Trump meets with Crown Prince Mohammed bin Salman in the Oval Office, March 20, 2018. Photo: Kevin Dietsch-Pool/Getty Images

A bipartisan group of U.S. senators introduced 22 joint resolutions condemning weapons sales to Saudi Arabia and the United Arab Emirates without Congressional approval after the Trump administration circumvented lawmakers last month to secure $8.1 billion in arms sales with the two nations.

What's happening: Congress has authority to review all arms sales. However, the Trump administration argued that increased Iranian threats warranted a national security "emergency" to push through the package without congressional approval.

Per a statement from Republican Sens. Lindsey Graham, Rand Paul and Todd Young along with Democratic Sens. Bob Menendez, Patrick Leahy, Chris Murphy and Jack Reed, the action was critical "to protect and reaffirm Congress' role of approving arms sales to foreign governments."

Between the lines: The United States' relationship with Saudi Arabia has grown more tense since Washington Post journalist Jamal Khashoggi was killed under order of Saudi Crown Prince Mohammad bin Salman last year.

"Now is not the time to do business as usual with Saudi Arabia," Graham said.

  • The Senate also voted in March to end military support of the Saudi-led conflict with Yemen, which Trump vetoed.

What's next: Should the measures be approved by Congress, the resolutions will land on Trump's desk. If Trump vetos them, Congress will need a two-thirds vote to override.

Go deeper: Trump administration approved Saudi nuclear transfers after Khashoggi murder

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The 53 countries supporting China's crackdown on Hong Kong

Saudi Crown Prince Mohammed bin Salman with Chinese President Xi Jinping. Photo: Rolex/Pool/Getty Images

China's foreign ministry and state media have declared victory after 53 countries joined a statement at the UN Human Rights Council supporting Beijing's new national security law for Hong Kong — compared to 27 who criticized the law.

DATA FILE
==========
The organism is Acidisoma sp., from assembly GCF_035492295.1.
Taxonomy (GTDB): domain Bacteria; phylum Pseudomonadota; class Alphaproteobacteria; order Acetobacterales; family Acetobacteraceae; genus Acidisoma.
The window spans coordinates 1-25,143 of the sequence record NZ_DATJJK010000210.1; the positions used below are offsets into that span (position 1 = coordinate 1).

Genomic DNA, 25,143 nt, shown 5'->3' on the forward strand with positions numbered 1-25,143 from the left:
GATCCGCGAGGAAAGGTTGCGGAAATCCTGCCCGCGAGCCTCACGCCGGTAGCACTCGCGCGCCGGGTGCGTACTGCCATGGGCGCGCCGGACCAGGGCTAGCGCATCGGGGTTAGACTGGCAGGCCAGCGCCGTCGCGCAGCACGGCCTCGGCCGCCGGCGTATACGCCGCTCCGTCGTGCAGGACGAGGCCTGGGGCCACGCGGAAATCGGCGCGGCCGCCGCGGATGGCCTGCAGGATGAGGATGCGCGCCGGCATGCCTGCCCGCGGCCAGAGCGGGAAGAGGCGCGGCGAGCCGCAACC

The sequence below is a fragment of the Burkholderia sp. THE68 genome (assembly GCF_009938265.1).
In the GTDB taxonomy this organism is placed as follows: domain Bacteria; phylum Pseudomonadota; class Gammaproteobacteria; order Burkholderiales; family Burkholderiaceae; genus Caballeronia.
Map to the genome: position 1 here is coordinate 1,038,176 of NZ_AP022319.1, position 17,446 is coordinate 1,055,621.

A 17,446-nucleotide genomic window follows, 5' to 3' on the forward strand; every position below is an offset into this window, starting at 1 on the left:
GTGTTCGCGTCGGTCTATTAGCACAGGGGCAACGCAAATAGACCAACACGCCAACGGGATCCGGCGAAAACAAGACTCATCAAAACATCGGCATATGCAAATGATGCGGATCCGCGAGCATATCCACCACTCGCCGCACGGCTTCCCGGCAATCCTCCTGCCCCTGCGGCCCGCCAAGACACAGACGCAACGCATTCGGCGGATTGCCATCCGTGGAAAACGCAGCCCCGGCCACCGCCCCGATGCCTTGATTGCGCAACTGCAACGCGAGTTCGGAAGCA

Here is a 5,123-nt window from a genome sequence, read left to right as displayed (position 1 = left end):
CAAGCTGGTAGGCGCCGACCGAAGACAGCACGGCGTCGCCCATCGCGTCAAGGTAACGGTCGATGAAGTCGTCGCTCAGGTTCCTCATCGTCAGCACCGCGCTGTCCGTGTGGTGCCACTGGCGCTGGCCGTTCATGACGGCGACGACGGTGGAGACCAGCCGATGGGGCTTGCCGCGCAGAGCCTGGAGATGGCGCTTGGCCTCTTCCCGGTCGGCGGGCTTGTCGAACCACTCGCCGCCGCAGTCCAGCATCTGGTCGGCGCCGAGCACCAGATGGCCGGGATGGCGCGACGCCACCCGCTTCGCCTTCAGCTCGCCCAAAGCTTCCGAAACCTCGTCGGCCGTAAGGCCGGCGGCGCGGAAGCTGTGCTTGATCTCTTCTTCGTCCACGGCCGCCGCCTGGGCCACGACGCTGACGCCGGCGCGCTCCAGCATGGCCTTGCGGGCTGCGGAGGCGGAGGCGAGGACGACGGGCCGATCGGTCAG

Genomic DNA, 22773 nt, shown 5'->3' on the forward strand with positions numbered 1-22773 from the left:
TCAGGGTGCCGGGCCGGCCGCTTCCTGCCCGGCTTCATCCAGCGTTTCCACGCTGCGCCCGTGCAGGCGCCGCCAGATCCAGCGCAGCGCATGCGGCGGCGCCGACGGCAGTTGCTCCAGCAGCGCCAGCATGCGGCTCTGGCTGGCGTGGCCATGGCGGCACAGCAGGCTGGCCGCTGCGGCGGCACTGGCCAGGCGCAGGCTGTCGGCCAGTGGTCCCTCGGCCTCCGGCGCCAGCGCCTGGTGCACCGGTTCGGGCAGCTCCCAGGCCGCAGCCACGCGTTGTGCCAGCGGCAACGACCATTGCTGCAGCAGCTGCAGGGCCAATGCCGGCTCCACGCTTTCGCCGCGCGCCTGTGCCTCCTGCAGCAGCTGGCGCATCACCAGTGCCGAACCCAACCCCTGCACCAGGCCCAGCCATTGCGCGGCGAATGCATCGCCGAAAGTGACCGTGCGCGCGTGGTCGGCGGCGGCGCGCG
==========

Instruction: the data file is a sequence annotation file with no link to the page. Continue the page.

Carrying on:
The big picture: The list of 53 countries was not initially published along with the statement, but has been obtained by Axios. It is made up primarily of autocratic states, including North Korea, Saudi Arabia, Syria and Zimbabwe.

CO2 emissions may have peaked, but that's not enough

Reproduced from DNV GL; Chart: Axios Visuals

More analysts are making the case that COVID-19 could be an inflection point for oil use and carbon emissions, but it's hardly one that puts the world on a sustainable ecological path.

Driving the news: The risk advisory firm DNV GL, citing the pandemic's long-term effects on energy consumption, projects in a new analysis that global CO2 emissions "most likely" peaked in 2019.

U.S. economy added 4.8 million jobs in June

Data: Bureau of Labor Statistics; Chart: Axios Visuals

The U.S. economy added 4.8 million jobs last month, while the unemployment rate dropped to 11.1% from 13.3% in May, according to government data released Thursday.

The state of play: While the labor market showed more signs of recovery when the government’s survey period ended in early June, the lag means that more recent developments, like the surge in coronavirus cases and resultant closures in some states, aren't captured in this data.